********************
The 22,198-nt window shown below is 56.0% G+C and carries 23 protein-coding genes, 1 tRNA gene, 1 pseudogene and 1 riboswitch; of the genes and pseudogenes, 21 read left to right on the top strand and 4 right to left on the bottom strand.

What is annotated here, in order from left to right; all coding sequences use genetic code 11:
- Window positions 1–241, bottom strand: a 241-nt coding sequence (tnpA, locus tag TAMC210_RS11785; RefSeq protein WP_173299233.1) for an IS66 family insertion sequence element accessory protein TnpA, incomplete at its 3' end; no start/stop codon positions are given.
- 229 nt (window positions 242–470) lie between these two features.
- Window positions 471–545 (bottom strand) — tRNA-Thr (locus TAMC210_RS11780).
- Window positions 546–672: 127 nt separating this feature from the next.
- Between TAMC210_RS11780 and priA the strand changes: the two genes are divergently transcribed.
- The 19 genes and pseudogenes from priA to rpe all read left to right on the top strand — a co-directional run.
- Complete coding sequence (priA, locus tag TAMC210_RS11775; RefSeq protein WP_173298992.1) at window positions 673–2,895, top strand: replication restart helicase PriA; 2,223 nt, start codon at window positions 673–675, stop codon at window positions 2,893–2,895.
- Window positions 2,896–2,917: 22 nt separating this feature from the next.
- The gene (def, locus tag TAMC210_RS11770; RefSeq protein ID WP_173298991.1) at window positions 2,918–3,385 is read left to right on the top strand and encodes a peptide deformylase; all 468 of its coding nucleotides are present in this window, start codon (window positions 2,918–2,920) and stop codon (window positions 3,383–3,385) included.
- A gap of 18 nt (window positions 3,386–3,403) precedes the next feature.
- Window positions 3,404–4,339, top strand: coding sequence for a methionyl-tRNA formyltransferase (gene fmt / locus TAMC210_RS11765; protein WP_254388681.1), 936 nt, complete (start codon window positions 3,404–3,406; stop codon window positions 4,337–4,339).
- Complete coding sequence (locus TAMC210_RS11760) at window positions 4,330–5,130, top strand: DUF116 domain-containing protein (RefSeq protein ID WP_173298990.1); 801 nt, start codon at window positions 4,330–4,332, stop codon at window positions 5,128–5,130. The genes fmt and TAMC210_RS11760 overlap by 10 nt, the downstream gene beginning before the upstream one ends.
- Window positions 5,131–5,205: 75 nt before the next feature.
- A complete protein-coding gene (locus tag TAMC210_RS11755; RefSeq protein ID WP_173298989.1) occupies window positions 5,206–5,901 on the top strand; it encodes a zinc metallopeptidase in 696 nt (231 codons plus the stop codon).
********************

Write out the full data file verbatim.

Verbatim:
The 22,198-nt window shown below is 56.0% G+C and carries 23 protein-coding genes, 1 tRNA gene, 1 pseudogene and 1 riboswitch; of the genes and pseudogenes, 21 read left to right on the top strand and 4 right to left on the bottom strand.

What is annotated here, in order from left to right; all coding sequences use genetic code 11:
- Window positions 1–241, bottom strand: a 241-nt coding sequence (tnpA, locus tag TAMC210_RS11785; RefSeq protein WP_173299233.1) for an IS66 family insertion sequence element accessory protein TnpA, incomplete at its 3' end; no start/stop codon positions are given.
- 229 nt (window positions 242–470) lie between these two features.
- Window positions 471–545 (bottom strand) — tRNA-Thr (locus TAMC210_RS11780).
- Window positions 546–672: 127 nt separating this feature from the next.
- Between TAMC210_RS11780 and priA the strand changes: the two genes are divergently transcribed.
- The 19 genes and pseudogenes from priA to rpe all read left to right on the top strand — a co-directional run.
- Complete coding sequence (priA, locus tag TAMC210_RS11775; RefSeq protein WP_173298992.1) at window positions 673–2,895, top strand: replication restart helicase PriA; 2,223 nt, start codon at window positions 673–675, stop codon at window positions 2,893–2,895.
- Window positions 2,896–2,917: 22 nt separating this feature from the next.
- The gene (def, locus tag TAMC210_RS11770; RefSeq protein ID WP_173298991.1) at window positions 2,918–3,385 is read left to right on the top strand and encodes a peptide deformylase; all 468 of its coding nucleotides are present in this window, start codon (window positions 2,918–2,920) and stop codon (window positions 3,383–3,385) included.
- A gap of 18 nt (window positions 3,386–3,403) precedes the next feature.
- Window positions 3,404–4,339, top strand: coding sequence for a methionyl-tRNA formyltransferase (gene fmt / locus TAMC210_RS11765; protein WP_254388681.1), 936 nt, complete (start codon window positions 3,404–3,406; stop codon window positions 4,337–4,339).
- Complete coding sequence (locus TAMC210_RS11760) at window positions 4,330–5,130, top strand: DUF116 domain-containing protein (RefSeq protein ID WP_173298990.1); 801 nt, start codon at window positions 4,330–4,332, stop codon at window positions 5,128–5,130. The genes fmt and TAMC210_RS11760 overlap by 10 nt, the downstream gene beginning before the upstream one ends.
- Window positions 5,131–5,205: 75 nt before the next feature.
- A complete protein-coding gene (locus tag TAMC210_RS11755; RefSeq protein ID WP_173298989.1) occupies window positions 5,206–5,901 on the top strand; it encodes a zinc metallopeptidase in 696 nt (231 codons plus the stop codon).